Blackletter

Blackletter

Blackletter laws are the well-established legal rules that are no longer subject to reasonable dispute. Originally, "blackletter" was the Gothic type-style which was used to set forth the law in England until the mid 18th century. It was originally used so commoners couldn't understand the laws. Every business is subject to so-called blackletter laws. This podcast brings famously experienced business people, lawyers, accountants, and anyone else in the realm of business to the table to share personal experiences that have shaped their business and to talk about how to handle black letter issues in creative ways.... Show More
July 27, 2020 3 min

In the first half of 2020, several significant decisions further shaped the course of trademark law, with rulings from the Supreme Court and circuit courts impacting USPTO proceedings, as described below:

Romag Fasteners v. Fossil (U.S. Supreme Court):

In April, the U.S. Supreme Court clarified what a plaintiff in a trademark infringement suit is required to prove to be granted a defendant’s ill-gotten profits. Romag Fasteners, Inc. and Fossil, Inc. signed an agreement to use Romag’s fasteners in Fossil’s leather goods. Romag later discovered that Chinese factories producing Fossil products were using counterfeit Romag fasteners and sued Fossil for trademark infringement under 15 U.S.C. § 1125(a).

The district court relied on Second Circuit precedent and denied Romag’s request for an award of profits because the jury did not find that Fossil had acted willfully. Other circuits had also required a showing the defendant willfully infringed a plaintiff’s trademark to win a profits remedy.

The Supreme Court, faced with the question of whether that categorical rule could be reconciled with the Lanham Act’s plain language, answered negatively. The high court noted that the statute requires a showing of willfulness as a precondition to a profits award when the plaintiff proceeds under § 1125(c), which creates a cause of action for trademark dilution. However, Romag alleged and proved a violation of § 1125(a), a provision establishing a cause of action for the false or misleading use of trademarks. In cases like this, the court emphasized that “the statutory language has never required a showing of willfulness to win a defendant’s profits.”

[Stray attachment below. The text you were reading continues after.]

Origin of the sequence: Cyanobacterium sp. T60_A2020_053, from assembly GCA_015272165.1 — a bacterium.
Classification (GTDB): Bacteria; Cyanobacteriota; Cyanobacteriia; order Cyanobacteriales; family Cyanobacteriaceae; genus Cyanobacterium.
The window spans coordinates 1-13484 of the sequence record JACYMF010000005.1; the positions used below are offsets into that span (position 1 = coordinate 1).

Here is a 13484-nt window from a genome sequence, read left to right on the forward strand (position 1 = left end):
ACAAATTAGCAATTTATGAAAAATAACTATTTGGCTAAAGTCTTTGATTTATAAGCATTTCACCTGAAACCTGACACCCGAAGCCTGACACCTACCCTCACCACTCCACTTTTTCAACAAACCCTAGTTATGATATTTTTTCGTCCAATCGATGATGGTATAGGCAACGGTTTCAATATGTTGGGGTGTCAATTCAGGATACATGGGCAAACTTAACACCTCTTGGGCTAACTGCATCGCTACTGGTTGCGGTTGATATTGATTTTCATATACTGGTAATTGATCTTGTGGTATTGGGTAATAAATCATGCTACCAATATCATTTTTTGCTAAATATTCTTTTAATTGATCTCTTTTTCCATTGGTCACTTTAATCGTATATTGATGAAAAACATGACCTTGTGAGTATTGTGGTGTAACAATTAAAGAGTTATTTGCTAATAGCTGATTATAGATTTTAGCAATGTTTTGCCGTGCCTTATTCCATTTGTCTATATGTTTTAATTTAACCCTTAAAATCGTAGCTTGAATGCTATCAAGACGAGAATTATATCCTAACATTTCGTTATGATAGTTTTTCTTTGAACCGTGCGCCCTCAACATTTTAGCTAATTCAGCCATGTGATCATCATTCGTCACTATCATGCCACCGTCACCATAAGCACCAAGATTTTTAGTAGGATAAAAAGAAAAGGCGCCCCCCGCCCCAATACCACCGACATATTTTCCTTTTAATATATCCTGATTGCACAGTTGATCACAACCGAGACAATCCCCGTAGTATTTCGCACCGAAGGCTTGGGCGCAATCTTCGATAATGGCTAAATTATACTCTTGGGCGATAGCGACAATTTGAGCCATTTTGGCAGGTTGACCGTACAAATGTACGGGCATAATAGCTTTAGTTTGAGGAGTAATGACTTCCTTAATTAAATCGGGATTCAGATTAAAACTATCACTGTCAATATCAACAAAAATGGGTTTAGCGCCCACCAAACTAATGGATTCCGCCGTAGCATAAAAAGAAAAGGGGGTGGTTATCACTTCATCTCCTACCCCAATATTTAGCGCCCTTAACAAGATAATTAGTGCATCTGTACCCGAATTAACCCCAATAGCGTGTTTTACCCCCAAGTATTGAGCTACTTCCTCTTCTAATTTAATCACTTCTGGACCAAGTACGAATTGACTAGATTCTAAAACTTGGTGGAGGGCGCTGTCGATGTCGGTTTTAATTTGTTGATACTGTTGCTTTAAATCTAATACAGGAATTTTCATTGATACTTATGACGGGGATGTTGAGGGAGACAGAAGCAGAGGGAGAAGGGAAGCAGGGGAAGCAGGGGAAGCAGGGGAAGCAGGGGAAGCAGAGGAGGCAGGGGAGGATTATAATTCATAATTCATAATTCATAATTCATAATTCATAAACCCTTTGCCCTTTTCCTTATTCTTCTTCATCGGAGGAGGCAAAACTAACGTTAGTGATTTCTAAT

USPTO v. Booking.com (U.S. Supreme Court):

On June 30, in a significant win for potential online trademark owners, the Supreme Court ruled that the addition of “.com” to an otherwise generic term could transform it into a protectable trademark.

A generic name—the name of a class of products or services—is ordinarily ineligible for federal trademark registration and protection. The long battle between these two parties centered on the USPTO’s conclusion that Booking.com is a generic name for online hotel-reservation services in its rejection of Booking’s request for trademark registration.

The USPTO urged the Supreme Court to adopt a bright-line rule, arguing that a generic term adorned with “.com” should always be unprotectable. However, the justices were left unpersuaded by the USPTO’s exaggerated monopoly concerns and instead adopted a more flexible approach based on consumer perception.

The court held that a term styled “generic.com” is a generic name for a class of goods or services only if the term has that meaning to consumers. Here, because “consumers do not in fact perceive the term ‘Booking.com’” as a generic name for online hotel-reservation services, the company was able to secure a landmark victory that will likely incentivize more online companies to apply for federal trademark protection.

Molson Coors v. Anheuser-Busch (Seventh Circuit):

Early in 2019, after Super Bowl LIII, Anheuser-Busch advertised that Bud Light is made using rice while making fun of Miller Lite and Coors Light for using corn syrup. Molson Coors responded by filing suit under 15 U.S.C. §1125, alleging that Anheuser Bush violated the Lanham Act by implying that a product made from corn syrup also contains corn syrup.

The Seventh Circuit rejected those claims, noting that Molson Coors identifies corn syrup as an ingredient in Miller Lite and Coors Lite. Although Molson Coors insisted that a list of ingredients differs from what the finished products contain, the court said that “common usage equates a product’s ingredients with its constituents” and even “some of Molson Coors’s managers testified that a beer ‘contains’ what’s on the ingredients list.” 

Because Molson Coor

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